But don’t worry, we’ll just build Small Modular Nuclear Reactors. Bill Gates is on it.



TerraPower’s advanced reactor demonstration will face delays of at least two years because its only source of fuel was Russia, and the Ukraine war has closed the door on that trade relationship. The Bill Gates-backed company is planning to build its first reactor in the frontier-era coal town of Kemmerer, Wyoming and had hoped to finish it by 2028.

“In February 2022, Russia’s invasion of Ukraine caused the only commercial source of HALEU fuel to no longer be a viable part of the supply chain for TerraPower, as well as for others in our industry,” Chris Levesque, the CEO of TerraPower, said in a written statement sent to the company’s newsletter recipients on Wednesday.

“Given the lack of fuel availability now, and that there has been no construction started on new fuel enrichment facilities, TerraPower is anticipating a minimum of a two-year delay to being able to bring the Natrium reactor into operation,” Levesque said.

Terrapower’s advanced nuclear plant design, known as Natrium, will be smaller than conventional nuclear reactors, and is slated to cost $4 billion, with half of that money coming from the U.S. Department of Energy. It will offer baseload power of 345 megawatts, with the potential to expand its capacity to 500 megawatts — about half of what is needed to power a mid-size city, according to a rule of thumb Gates provided in his book, “How to Avoid a Climate Disaster.

But the plant depends on high-assay low-enriched uranium, or HALEU. The existing fleet of nuclear reactors in the United States runs uranium-235 fuel enriched up to 5%, the Department of Energy says, while HALEU is enriched between 5% and 20%.

The United States does not have the enrichment capacity to supply commercial amounts of HALEU fuel and so TerraPower had “assumed the use of HALEU from Russia for our first core load,” Levesque wrote.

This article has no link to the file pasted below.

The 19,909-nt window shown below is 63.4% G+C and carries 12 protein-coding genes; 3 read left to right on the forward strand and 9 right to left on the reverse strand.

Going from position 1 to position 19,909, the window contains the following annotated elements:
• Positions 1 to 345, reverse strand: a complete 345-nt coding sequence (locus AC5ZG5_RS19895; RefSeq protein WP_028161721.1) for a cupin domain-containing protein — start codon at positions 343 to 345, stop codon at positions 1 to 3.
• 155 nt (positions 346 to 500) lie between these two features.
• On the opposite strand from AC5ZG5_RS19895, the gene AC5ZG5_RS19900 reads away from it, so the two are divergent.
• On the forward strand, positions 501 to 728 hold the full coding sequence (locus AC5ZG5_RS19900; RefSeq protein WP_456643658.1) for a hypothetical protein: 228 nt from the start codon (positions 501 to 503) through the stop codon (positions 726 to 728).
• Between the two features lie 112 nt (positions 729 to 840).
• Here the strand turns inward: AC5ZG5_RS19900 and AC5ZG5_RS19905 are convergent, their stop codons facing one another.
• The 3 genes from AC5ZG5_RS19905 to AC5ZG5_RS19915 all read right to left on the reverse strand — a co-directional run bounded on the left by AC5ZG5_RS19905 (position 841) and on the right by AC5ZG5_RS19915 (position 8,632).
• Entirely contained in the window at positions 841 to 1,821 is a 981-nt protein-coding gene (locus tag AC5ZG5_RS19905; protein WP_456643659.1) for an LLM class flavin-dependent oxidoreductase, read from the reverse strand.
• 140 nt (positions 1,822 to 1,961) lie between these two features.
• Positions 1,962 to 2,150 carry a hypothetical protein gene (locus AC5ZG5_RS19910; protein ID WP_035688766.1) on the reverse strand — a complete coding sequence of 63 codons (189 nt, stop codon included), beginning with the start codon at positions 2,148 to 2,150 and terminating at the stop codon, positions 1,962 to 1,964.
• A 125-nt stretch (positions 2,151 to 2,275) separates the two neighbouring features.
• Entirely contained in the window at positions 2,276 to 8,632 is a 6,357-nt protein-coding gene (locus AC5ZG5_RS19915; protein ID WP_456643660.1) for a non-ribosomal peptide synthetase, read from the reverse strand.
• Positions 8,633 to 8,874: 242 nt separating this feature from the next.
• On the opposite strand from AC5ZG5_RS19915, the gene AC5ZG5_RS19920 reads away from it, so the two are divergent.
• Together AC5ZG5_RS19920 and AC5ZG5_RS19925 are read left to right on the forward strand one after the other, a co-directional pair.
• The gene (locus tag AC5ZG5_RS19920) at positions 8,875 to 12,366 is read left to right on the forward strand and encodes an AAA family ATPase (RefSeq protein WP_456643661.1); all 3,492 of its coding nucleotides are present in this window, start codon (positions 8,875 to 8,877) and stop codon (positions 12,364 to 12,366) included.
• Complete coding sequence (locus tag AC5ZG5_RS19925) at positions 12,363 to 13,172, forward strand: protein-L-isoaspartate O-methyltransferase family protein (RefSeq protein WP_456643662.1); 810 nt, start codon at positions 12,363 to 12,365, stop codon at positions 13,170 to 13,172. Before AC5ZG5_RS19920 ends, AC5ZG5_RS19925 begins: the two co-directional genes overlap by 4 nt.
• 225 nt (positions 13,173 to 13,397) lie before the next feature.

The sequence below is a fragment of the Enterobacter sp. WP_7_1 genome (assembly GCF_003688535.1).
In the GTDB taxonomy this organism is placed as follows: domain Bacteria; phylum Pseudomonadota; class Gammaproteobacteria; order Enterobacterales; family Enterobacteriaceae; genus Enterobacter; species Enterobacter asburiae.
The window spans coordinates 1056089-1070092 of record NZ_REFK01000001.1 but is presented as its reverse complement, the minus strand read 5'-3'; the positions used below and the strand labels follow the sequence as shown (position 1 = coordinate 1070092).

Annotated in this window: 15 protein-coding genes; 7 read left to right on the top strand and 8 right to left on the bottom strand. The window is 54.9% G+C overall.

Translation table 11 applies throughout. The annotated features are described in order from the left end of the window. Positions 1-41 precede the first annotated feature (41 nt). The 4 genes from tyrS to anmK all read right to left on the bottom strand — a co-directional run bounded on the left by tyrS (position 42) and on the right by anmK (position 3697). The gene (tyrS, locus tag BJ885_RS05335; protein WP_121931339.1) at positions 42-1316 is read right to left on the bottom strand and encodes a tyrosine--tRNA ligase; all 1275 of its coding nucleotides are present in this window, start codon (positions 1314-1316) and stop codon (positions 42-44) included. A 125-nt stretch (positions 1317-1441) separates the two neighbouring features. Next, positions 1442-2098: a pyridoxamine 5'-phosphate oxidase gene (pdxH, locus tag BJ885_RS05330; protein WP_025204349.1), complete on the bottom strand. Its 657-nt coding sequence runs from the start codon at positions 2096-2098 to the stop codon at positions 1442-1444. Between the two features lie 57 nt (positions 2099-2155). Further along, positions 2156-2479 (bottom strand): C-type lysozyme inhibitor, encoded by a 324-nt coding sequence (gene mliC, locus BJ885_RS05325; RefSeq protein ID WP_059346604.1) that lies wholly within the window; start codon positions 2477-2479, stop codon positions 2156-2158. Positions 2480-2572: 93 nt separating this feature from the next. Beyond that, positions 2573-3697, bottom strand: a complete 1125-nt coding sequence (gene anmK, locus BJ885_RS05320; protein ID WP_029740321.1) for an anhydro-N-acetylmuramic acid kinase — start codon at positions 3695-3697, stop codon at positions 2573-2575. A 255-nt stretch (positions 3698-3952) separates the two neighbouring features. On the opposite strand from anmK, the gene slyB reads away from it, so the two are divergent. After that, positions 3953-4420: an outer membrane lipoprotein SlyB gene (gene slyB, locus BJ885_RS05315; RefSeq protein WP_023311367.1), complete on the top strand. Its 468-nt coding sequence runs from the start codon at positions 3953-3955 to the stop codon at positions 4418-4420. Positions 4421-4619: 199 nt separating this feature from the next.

Since the war broke out in February and it became clear that Russia could no longer be a reliable trade partner, TerraPower, the Department of Energy and other stakeholders have been looking for alternate sources of HALEU fuel. They are also pushing lawmakers to approve $2.1 billion to support HALEU production, according to Levesque.


6 Responses to “Nuclear Delay and Cost Increases Continue”

  1. Brent Jensen-Schmidt Says:

    Western civilization is doomed.

  2. Anthony O'Brien Says:

    Seems the only people that can do reactors sensibly is the US Navy. Everyone else wants bespoke, so every new reactor is a prototype.

    • rhymeswithgoalie Says:

      It blamed the move on the need for further works that were proving more complicated than expected following repairs on welds.

      I do wonder what, if anything, the Chinese do to prevent weld defects or sloppy (or no) inspections. Are their plants built well, or do we have to wait for a couple of decades before the masked construction defects show up?

      • Anthony O'Brien Says:

        A definite worry. China can do high quality, it can also do rubbish and I don’t know which applies to their nuclear industry. We are unlikely to find out about minor incidents, so until the SHTF in a big way will we know anything.

  3. rhymeswithgoalie Says:

    “Almost like it’s a consistent pattern.”
    [Flamanville][Olkiluoto 3][Hinkley Point C][Natrium]

    Yes, but aside from that….

  4. J4Zonian Says:

    Nook boosters on the internet used to insist old-type reactors were fine, then for a while they actually criticized old reactors, admitting they um, well, weren’t. Then they started relentlessly pushing generation-whatever reactors as cheeeper, saaafer, blah blah… Impossible burgers. Now they’re mostly not touting either, just saying nuclear nuclear nuclear, only way to blah blah. Maybe they realized every generation-whatever reactor made was a prototype that took years or decades longer and cost billions more, saw which way the irradiated wind was blowing (and sucking) and now are just doing it out of habit, ignorance, or for the money.